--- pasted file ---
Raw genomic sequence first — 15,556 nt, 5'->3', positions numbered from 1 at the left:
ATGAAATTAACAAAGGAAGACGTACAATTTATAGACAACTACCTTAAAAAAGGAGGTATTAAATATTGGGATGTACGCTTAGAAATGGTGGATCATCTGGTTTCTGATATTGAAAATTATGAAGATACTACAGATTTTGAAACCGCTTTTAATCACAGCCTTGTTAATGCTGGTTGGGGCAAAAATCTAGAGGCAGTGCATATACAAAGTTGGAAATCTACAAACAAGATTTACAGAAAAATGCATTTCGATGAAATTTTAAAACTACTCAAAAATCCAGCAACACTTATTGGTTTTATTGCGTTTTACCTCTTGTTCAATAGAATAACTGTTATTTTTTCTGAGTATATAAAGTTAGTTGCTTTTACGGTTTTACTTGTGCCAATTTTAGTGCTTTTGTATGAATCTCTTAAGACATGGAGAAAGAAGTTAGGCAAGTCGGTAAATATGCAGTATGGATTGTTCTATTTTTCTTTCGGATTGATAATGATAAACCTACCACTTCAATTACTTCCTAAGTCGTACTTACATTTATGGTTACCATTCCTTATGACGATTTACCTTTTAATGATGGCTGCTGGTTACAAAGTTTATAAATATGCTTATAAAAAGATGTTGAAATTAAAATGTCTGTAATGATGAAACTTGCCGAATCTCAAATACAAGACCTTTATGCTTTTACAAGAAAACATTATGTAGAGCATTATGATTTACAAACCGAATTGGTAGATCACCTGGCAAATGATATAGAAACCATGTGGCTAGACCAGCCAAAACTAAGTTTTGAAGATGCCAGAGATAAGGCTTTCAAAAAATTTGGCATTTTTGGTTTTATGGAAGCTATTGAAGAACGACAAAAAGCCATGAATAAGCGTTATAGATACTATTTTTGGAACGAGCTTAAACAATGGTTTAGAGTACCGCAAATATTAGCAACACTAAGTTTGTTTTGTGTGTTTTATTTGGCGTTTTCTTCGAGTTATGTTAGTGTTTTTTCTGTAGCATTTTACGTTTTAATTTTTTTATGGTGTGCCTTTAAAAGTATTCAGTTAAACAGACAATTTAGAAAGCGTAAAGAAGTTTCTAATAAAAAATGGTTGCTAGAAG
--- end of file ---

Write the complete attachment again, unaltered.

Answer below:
Raw genomic sequence first — 15,556 nt, 5'->3', positions numbered from 1 at the left:
ATGAAATTAACAAAGGAAGACGTACAATTTATAGACAACTACCTTAAAAAAGGAGGTATTAAATATTGGGATGTACGCTTAGAAATGGTGGATCATCTGGTTTCTGATATTGAAAATTATGAAGATACTACAGATTTTGAAACCGCTTTTAATCACAGCCTTGTTAATGCTGGTTGGGGCAAAAATCTAGAGGCAGTGCATATACAAAGTTGGAAATCTACAAACAAGATTTACAGAAAAATGCATTTCGATGAAATTTTAAAACTACTCAAAAATCCAGCAACACTTATTGGTTTTATTGCGTTTTACCTCTTGTTCAATAGAATAACTGTTATTTTTTCTGAGTATATAAAGTTAGTTGCTTTTACGGTTTTACTTGTGCCAATTTTAGTGCTTTTGTATGAATCTCTTAAGACATGGAGAAAGAAGTTAGGCAAGTCGGTAAATATGCAGTATGGATTGTTCTATTTTTCTTTCGGATTGATAATGATAAACCTACCACTTCAATTACTTCCTAAGTCGTACTTACATTTATGGTTACCATTCCTTATGACGATTTACCTTTTAATGATGGCTGCTGGTTACAAAGTTTATAAATATGCTTATAAAAAGATGTTGAAATTAAAATGTCTGTAATGATGAAACTTGCCGAATCTCAAATACAAGACCTTTATGCTTTTACAAGAAAACATTATGTAGAGCATTATGATTTACAAACCGAATTGGTAGATCACCTGGCAAATGATATAGAAACCATGTGGCTAGACCAGCCAAAACTAAGTTTTGAAGATGCCAGAGATAAGGCTTTCAAAAAATTTGGCATTTTTGGTTTTATGGAAGCTATTGAAGAACGACAAAAAGCCATGAATAAGCGTTATAGATACTATTTTTGGAACGAGCTTAAACAATGGTTTAGAGTACCGCAAATATTAGCAACACTAAGTTTGTTTTGTGTGTTTTATTTGGCGTTTTCTTCGAGTTATGTTAGTGTTTTTTCTGTAGCATTTTACGTTTTAATTTTTTTATGGTGTGCCTTTAAAAGTATTCAGTTAAACAGACAATTTAGAAAGCGTAAAGAAGTTTCTAATAAAAAATGGTTGCTAGAAG